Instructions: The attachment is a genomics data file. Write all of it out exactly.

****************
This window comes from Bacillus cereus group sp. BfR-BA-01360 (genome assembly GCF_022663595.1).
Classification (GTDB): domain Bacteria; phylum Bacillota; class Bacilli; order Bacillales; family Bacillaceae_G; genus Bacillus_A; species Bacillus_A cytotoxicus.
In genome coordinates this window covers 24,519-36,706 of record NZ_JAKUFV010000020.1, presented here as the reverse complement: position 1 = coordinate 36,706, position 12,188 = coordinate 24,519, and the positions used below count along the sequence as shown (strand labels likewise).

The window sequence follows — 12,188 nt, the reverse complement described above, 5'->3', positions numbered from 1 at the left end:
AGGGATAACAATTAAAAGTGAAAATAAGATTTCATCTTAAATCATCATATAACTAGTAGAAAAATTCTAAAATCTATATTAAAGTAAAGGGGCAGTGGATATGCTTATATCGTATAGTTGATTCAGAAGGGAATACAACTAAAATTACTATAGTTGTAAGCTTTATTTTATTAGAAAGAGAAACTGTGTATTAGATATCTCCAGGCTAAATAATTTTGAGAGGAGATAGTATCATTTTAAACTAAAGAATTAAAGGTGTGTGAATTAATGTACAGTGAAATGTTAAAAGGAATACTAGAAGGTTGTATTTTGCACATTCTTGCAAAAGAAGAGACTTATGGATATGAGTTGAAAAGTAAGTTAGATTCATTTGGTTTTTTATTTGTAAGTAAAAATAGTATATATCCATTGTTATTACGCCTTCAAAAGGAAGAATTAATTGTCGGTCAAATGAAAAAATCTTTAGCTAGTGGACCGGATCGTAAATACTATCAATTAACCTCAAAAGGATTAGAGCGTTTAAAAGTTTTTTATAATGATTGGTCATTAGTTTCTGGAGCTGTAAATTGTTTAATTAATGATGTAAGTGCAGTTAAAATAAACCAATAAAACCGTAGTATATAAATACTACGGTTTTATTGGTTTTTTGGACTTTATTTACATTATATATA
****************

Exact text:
This window comes from Bacillus cereus group sp. BfR-BA-01360 (genome assembly GCF_022663595.1).
Classification (GTDB): domain Bacteria; phylum Bacillota; class Bacilli; order Bacillales; family Bacillaceae_G; genus Bacillus_A; species Bacillus_A cytotoxicus.
In genome coordinates this window covers 24,519-36,706 of record NZ_JAKUFV010000020.1, presented here as the reverse complement: position 1 = coordinate 36,706, position 12,188 = coordinate 24,519, and the positions used below count along the sequence as shown (strand labels likewise).

The window sequence follows — 12,188 nt, the reverse complement described above, 5'->3', positions numbered from 1 at the left end:
AGGGATAACAATTAAAAGTGAAAATAAGATTTCATCTTAAATCATCATATAACTAGTAGAAAAATTCTAAAATCTATATTAAAGTAAAGGGGCAGTGGATATGCTTATATCGTATAGTTGATTCAGAAGGGAATACAACTAAAATTACTATAGTTGTAAGCTTTATTTTATTAGAAAGAGAAACTGTGTATTAGATATCTCCAGGCTAAATAATTTTGAGAGGAGATAGTATCATTTTAAACTAAAGAATTAAAGGTGTGTGAATTAATGTACAGTGAAATGTTAAAAGGAATACTAGAAGGTTGTATTTTGCACATTCTTGCAAAAGAAGAGACTTATGGATATGAGTTGAAAAGTAAGTTAGATTCATTTGGTTTTTTATTTGTAAGTAAAAATAGTATATATCCATTGTTATTACGCCTTCAAAAGGAAGAATTAATTGTCGGTCAAATGAAAAAATCTTTAGCTAGTGGACCGGATCGTAAATACTATCAATTAACCTCAAAAGGATTAGAGCGTTTAAAAGTTTTTTATAATGATTGGTCATTAGTTTCTGGAGCTGTAAATTGTTTAATTAATGATGTAAGTGCAGTTAAAATAAACCAATAAAACCGTAGTATATAAATACTACGGTTTTATTGGTTTTTTGGACTTTATTTACATTATATATA